As for Bud Cort, I’ve heard he wasn’t thrilled with what ended up on the screen in Son of Hitler and derided the movie as “a booger.” Well, they can’t all be Harold and Maude.
This article debuted last year on The Classical Mess, a newsletter I was creating on Substack until I found out they were giving money to bad people.
The ghastly villains in Killer Klowns From Outer Space (1988) are authentic grotesques rendered in mountains of what appears to be rubber and latex. They’re also not in the same league as actual clowns, who, for a variety of reasons, strike much deeper fear in our hearts. One assumes the filmmakers didn’t use human beings in greasepaint for Killer Klowns because they were trying to create something “wacky,” not the Texas Chainsaw Massacre of harlequin invasion movies.
Yes, we see these monsters land their giant intergalactic carnival tent somewhere in California, where they start shooting people with popcorn guns and entombing them in cotton candy. The thirty-somethings playing the teenage couple who witness all this don’t know what to do because the script never gave them parents. Our heroes, Debbie and Mike, go to the cops and convince Deputy Dave Hanson to help them investigate all this clown malarky. A bit of drama is squeezed out of the fact Debbie and Dave used to date. That’s the emotional component of the space clown movie.
Despite a fertile concept and some very unique special effects, Killer Klowns From Outer Space is a middling affair. The actors can’t commit to playing this as seriously as Jaws or as broadly as “Mr. Ed.” This lack of conviction deflates the humor like last week’s birthday balloons. Soon we’re trapped in our own figurative glob of cotton candy.
At least the clowns look good. That’s where all the money went, which we know because the producers cancelled a Soupy Sales cameo after learning the price of his plane ticket. Imagine being Soupy Sales and getting that phone call. Hey, imagine having to make that phone call. On par with death by alien circus jerks.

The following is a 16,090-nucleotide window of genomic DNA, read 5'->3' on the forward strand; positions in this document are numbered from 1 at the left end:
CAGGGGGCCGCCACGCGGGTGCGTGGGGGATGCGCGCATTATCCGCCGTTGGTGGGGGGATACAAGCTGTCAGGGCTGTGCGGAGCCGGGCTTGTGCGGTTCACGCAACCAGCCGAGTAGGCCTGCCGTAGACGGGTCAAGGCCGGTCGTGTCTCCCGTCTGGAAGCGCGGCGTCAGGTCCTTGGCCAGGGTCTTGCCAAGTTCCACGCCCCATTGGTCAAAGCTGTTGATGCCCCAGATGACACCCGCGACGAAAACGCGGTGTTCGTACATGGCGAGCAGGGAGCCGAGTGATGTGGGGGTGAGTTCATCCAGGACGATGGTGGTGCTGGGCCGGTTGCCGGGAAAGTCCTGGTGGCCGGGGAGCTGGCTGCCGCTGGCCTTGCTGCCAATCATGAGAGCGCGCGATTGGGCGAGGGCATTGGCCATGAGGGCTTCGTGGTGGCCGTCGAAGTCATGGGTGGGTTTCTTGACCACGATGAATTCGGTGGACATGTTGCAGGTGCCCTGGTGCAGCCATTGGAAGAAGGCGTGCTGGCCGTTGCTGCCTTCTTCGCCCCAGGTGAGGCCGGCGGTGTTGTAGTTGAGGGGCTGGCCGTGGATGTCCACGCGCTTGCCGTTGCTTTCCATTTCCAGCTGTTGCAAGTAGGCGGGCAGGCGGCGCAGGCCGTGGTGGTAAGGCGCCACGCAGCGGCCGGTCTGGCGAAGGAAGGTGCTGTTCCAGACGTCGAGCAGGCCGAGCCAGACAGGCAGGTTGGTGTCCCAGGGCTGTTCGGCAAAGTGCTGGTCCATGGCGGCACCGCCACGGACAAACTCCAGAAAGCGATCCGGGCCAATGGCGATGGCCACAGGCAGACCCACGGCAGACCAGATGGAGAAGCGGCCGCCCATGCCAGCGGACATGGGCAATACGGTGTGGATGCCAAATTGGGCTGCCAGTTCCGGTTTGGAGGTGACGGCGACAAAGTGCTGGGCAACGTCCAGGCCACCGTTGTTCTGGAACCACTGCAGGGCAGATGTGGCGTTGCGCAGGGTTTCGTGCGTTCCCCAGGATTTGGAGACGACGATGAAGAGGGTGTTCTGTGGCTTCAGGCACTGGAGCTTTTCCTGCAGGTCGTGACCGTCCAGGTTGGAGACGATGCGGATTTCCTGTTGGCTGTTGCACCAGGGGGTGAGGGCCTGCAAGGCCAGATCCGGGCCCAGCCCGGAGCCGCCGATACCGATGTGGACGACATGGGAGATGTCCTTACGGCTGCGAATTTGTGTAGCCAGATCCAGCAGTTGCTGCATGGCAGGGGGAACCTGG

Watch Parker Lewis Watch Eddie Murphy In “What’s Alan Watching?”
February 27, 1989: The CBS network airs “What’s Alan Watching?”, a bizarre sixty minute sitcom pilot in which a pre-“Parker Lewis Can’t Lose” Corin Nemec stars as a television-obsessed teen named Alan Hoffstetter. Young Alan’s family is mired in a swamp of typical sitcom problems—his sister is dating a balding loser, his car salesman brother is on his way to becoming a balding loser—but our hero barely notices the chaos thanks to his psychotic love affair with the boob tube. Alan watches so much TV the characters on the screen actually talk back to him, advising him about his life, occasionally mocking him, and generally sucking the willing shrimp into a weird, satiating void where life’s problems don’t matter.
The most notable of the back-talking stars on Alan’s TV is Eddie Murphy, who also produced “What’s Alan Watching?” in an attempt to fill the Fran Drescher-less void in our pop culture lives at the time (Drescher plays Nemec’s aforementioned sister, Gail). Murphy spends the majority of his scant “Alan” screen time recycling his James Brown impression from “Saturday Night Live” in a fake TV movie-of-the-week called “Soul’d On The Rocks.” Eddie was still pretty electric in ’89, and while his bits certainly stand out, they’re not as savory as some of the other weirdness emanating from the Hoffstetter’s set. Submitted for your approval: Frogs lifting weights, a shockingly political “Mr. Ed” documentary, and über-sexy commercials for industrial flanges.
Unfortunately, the long stretches that center on the rote Hoffstetter family drama drag “What’s Alan Watching?” down, and it’s easy to see why CBS ultimately passed on turning this strange concept into a full-on series. Six months later, “Weird Al” Yankovic’s UHF hit theaters, a TV-skewering tale so deft and funny it became the gold standard for idiot box mockery. Though UHF may have flunked at the box office, it successfully buried “What’s Alan Watching?” as cherished cult (in a strange coincidence, Fran Drescher also appeared in UHF, portraying “Weird Al’s” frazzled secretary Pamela Finklestein).
Some of “Alan’s” failure could be attributed to the presence of Pauly Shore as the vapid fool dating the titular character’s untouchable love interest, but hey, it’s Sunday, you’ve got nothing else to do—why don’t you watch the whole damn thing and judge for yourself? If you end up feeling truly burned by the experience, write a firm letter to Eddie Murphy Productions expressing your discontent. Who knows, maybe Ed’ll comp you with an autographed copy of Nutty Professor 2!